The Great Capital Ships
At the beginning of World War two, the most important and feared military asset of any country was the capital ship.

These were large, heavy battle ships capable of travelling thousands of miles, armed with guns that could targets tens of miles away and with crews of well over a thousand.

These 20,000+ton leviathans were the symbols of a country's power and prestige as well as powerful weapons capable of destroying land or sea targets, with ease.
Two of the most famous capital ships were Royal Navy's HMS Hood and the German Kriegsmarine's Bismarck which met in battle in 1941. The Hood was destroyed by the Bismarck which in turn was destroyed by the British.

As the war began , it was obvious that the most vital supply link to Britain was the Atlantic route from which American supplies would come for the besieged island.

HMS Hood (click image to view larger)

Bismarck (click image to view larger)

The Scharnhorst
Launched on 3 October 1936 , the Scharnhorst was the first ship of her class and the pattern for her sister ship the Gneisenau.

She was armed with 11 inch guns with had an effective range of more than 10 miles.

Operating independently and with her sister ship, she had participated in many battles including the sinking of HMS Glorious, a British aircraft carrier in 8 June 1940. In this engagement she hit the Glorious at well over 14 miles, one of the longest naval gunfire hits ever recorded.

By 1941, she had also been very effective in attacking the vital supply convoys from the USA. After such a raid on March 15 1941, she sank nine ships of a convoy before escaping HMS Rodney King George V, which had come to aid of the convoy.
Her captain headed the ship to the occupied French port of Brest for safety and remedial work on her faulty boilers.

Length: 234.9 m (771 ft)
Speed: 31 knots (57 km/h)
Range: 7,100 nmi (13,100 km) at 19 kn (35 km/h)
Complement: 56 officers
1,613 enlisted

9 × 28 cm/54.5 (11 inch) SK C/34
12 × 15 cm/55 (5.9") SK C/28
14 × 10.5 cm/65 (4.1 inch) SK C/33
16 × 3.7 cm/L83 (1.5") SK C/30
10 (later 16) × 2 cm/65 (0.79") C/30 or C/38
6 × 533 mm torpedo tubes

Scharnhorst (click image to view larger)

Scharnhorst (click image to view larger)

The Gneisenau
Sister ship to the Scharnhorst, the Gneisenau was completed in May 1938.

She carried the same powerful 11 inch guns and had virtually the same capability as the Scharnhorst.

Operating together they were feared by the Atlantic convoys but in turn were often vulnerable to counter attack from the larger ships of the Royal Navy.

She and her sister ship would have been considered a major threat by the Allies, in the battle of the Atlantic.

After her last successful Atlantic convoy raid, she docked at Brest with her sister ship, the Scharnhorst for refuelling and repairs.
Length: 234.9 m (771 ft)
Speed: 31 kn (57 km/h; 36 mph)
Range: 6,200 nmi (11,500 km; 7,100 mi) at 19 kn (35 km/h; 22 mph)
Complement: 56 officers 1,613 enlisted

9 × 28 cm/54.5 (11 inch) SK C/34
12 × 15 cm/55 (5.9") SK C/28
14 × 10.5 cm/65 (4.1 inch) SK C/33
16 × 3.7 cm/L83 (1.5") SK C/30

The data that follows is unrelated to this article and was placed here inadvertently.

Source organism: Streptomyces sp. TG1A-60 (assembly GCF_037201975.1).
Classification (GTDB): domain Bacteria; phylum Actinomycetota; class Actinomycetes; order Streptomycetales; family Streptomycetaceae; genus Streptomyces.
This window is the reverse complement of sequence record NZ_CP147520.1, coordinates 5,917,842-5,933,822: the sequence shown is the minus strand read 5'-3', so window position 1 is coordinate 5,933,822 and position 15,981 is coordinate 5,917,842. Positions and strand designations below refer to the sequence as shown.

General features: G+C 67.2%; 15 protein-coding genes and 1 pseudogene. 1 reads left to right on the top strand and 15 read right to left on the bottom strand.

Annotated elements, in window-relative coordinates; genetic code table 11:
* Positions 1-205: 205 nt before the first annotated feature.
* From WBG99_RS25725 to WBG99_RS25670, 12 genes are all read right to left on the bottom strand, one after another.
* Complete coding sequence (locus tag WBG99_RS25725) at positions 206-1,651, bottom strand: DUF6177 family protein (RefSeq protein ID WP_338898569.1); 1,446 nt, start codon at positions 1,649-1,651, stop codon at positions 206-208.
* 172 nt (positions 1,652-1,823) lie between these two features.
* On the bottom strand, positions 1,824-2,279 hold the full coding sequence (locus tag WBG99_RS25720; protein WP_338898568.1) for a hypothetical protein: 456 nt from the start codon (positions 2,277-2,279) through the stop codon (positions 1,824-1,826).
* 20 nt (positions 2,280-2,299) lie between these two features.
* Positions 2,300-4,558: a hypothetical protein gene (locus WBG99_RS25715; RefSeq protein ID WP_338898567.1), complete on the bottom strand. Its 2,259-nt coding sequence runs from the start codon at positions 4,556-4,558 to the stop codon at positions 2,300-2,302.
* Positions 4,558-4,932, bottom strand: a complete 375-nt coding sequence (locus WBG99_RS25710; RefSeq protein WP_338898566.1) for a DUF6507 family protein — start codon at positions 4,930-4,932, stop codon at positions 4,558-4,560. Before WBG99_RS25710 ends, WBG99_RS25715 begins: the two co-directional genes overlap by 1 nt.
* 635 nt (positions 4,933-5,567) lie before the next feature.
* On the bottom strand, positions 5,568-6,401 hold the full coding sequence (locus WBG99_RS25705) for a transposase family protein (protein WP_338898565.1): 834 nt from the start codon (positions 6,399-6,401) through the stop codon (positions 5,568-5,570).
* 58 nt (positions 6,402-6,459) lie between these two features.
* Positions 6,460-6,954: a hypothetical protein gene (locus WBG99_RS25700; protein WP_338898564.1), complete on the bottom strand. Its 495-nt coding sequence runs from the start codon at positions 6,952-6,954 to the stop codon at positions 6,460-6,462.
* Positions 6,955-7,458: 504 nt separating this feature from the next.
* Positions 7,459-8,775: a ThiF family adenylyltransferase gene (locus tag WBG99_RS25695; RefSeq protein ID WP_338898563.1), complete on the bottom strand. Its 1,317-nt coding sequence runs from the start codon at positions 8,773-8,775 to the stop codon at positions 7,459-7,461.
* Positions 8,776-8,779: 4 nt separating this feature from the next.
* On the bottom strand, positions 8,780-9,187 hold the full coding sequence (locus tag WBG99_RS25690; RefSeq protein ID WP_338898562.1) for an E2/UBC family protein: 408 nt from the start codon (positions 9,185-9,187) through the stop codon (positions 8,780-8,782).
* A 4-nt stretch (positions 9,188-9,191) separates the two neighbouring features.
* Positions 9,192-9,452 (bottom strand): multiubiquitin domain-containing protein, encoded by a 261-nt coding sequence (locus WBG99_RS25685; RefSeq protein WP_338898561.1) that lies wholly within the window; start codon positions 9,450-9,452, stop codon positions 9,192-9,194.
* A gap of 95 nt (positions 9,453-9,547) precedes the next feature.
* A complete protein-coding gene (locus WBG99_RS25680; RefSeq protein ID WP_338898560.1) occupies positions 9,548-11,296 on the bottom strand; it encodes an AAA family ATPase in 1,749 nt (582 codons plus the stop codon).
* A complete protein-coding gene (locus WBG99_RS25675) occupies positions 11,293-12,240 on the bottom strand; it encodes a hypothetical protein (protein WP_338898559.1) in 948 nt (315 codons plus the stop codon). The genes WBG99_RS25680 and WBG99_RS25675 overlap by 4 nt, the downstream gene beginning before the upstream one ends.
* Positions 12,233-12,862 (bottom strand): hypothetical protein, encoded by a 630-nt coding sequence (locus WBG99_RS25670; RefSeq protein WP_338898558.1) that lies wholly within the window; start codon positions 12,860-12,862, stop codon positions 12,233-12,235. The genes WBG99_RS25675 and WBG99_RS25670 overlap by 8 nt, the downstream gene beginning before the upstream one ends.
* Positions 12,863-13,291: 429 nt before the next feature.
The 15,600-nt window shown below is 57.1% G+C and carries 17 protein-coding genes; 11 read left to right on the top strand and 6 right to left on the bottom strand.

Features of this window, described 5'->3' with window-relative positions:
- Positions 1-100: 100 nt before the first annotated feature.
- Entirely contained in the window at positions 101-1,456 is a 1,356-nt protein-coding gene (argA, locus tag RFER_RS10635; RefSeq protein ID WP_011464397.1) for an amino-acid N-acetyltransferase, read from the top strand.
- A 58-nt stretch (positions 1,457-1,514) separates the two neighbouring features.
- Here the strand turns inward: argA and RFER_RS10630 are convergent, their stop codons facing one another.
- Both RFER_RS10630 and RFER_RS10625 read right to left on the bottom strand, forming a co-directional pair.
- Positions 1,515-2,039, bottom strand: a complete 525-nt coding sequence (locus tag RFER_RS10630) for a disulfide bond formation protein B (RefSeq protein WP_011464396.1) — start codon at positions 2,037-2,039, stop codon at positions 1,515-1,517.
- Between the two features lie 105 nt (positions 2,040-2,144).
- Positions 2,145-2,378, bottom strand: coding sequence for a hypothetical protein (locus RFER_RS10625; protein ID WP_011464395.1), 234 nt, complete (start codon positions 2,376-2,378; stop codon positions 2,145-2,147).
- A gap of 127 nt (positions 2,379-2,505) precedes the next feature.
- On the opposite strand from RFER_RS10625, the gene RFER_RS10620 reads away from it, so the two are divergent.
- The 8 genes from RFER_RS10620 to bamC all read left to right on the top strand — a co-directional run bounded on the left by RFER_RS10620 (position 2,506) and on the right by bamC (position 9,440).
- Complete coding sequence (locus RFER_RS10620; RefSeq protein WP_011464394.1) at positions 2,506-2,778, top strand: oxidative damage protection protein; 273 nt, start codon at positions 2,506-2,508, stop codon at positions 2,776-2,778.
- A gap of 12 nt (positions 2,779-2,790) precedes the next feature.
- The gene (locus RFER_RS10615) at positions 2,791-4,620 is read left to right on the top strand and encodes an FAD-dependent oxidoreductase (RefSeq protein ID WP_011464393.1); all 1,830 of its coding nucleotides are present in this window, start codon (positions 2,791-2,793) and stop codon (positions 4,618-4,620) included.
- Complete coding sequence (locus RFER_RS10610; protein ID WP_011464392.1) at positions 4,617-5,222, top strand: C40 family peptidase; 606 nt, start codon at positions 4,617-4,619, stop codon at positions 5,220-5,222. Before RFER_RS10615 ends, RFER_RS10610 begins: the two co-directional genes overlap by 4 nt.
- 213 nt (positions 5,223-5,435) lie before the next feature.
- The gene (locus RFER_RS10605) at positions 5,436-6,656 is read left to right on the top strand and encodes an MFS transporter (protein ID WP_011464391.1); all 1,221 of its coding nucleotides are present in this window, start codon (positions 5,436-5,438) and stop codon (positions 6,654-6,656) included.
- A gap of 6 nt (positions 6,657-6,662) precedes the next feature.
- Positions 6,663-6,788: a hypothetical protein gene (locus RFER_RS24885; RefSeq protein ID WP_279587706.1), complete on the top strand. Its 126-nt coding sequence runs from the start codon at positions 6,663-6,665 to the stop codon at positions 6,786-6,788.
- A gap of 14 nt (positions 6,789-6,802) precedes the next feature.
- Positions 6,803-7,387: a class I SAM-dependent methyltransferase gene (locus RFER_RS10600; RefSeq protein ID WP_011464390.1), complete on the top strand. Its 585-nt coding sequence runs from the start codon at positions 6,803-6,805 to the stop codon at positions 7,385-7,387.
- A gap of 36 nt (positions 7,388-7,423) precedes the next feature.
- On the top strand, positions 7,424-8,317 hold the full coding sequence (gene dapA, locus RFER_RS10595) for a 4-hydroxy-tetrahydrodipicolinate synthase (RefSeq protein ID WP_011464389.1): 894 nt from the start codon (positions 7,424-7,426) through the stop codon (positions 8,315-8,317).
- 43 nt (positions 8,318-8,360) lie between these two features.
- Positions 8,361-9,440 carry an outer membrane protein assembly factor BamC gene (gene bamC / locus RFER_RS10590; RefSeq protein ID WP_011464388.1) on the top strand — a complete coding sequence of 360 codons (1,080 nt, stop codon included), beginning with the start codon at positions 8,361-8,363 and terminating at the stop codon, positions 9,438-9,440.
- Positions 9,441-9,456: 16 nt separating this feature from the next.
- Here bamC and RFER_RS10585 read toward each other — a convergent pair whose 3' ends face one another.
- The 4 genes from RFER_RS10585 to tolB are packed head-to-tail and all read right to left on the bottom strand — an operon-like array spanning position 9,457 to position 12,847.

10 (later 16) × 2 cm/65 (0.79") C/30 or C/38
6 × 533 mm torpedo tubes

The Gneisenau (click image to view larger)

The Prinz Eugen
Smaller than the Scharnhorst and Gneisenau , the heavy cruiser Prinz Eugen was launched in August 1938. At 18,710 tons, she was considerable smaller and lighter than the two other ships but was still a powerful adversary, armed with 8 inch guns.

She took part in the sinking of HMS Hood on 24 May 1941 with the Bismarck, a devastating blow to the Royal Navy and British morale.

Although not considered a capital ship, her previous engagements and potential danger made her as a much of a threat as the Scharnhorst and the Gneisenau.

On 1 June 1941 she put in to Brest for repairs to her propulsion system where she joined the Scharnhorst and the Gneisenau.
Length: 207.7 m (681 ft 5 in)
Speed: 32 knots (59 km/h; 37 mph)
Complement: 42 officers 1,340 enlisted

8 × 20.3 cm (8.0 in) guns 12 × 10.5 cm (4.1 in) guns 12 × 3.7 cm (1.5 in) guns 8 × 2 cm (0.79 in) guns (20×1) 12 × 53.3 cm (21 in) torpedo tubes

The Prinz Eugen (click image to view larger)

The Prinz Eugen schematic (click image to view larger)

Help & About

Thanks must go to those who gave support to this project and include;

Kent County Councillors
Eileen Rowbotham
Mike Eddy
Mr McKenna
Mr Neaves
Mr Birkby

and the Dover Harbour Board.

This site is owned by the Channel Dash association, registered charity number 1139128.

Copyrights are property of their respective owners . No part of this site may be copied or used with permission. E&OE.


Jim Williams

Jim Williams - Coordinator of the Memorials and Project Leader of Schools IT Project.

Peter Nixon

Peter Nixon - Chairman of Channel Dash Memorial Trust.

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For teachers

This site covers the section "challenges for Britain, Europe and the wider world 1901 to the present day" as defined by the History programmes of study:key stage 3 National curriculum in England (Reference: DFE-00194-2013).

The key area covered is the Second World War and the key historical event is the Battle of The Atlantic.

Study notes are based on understanding the individual events in the context of the consequence of these events to the Battle of The Atlantic.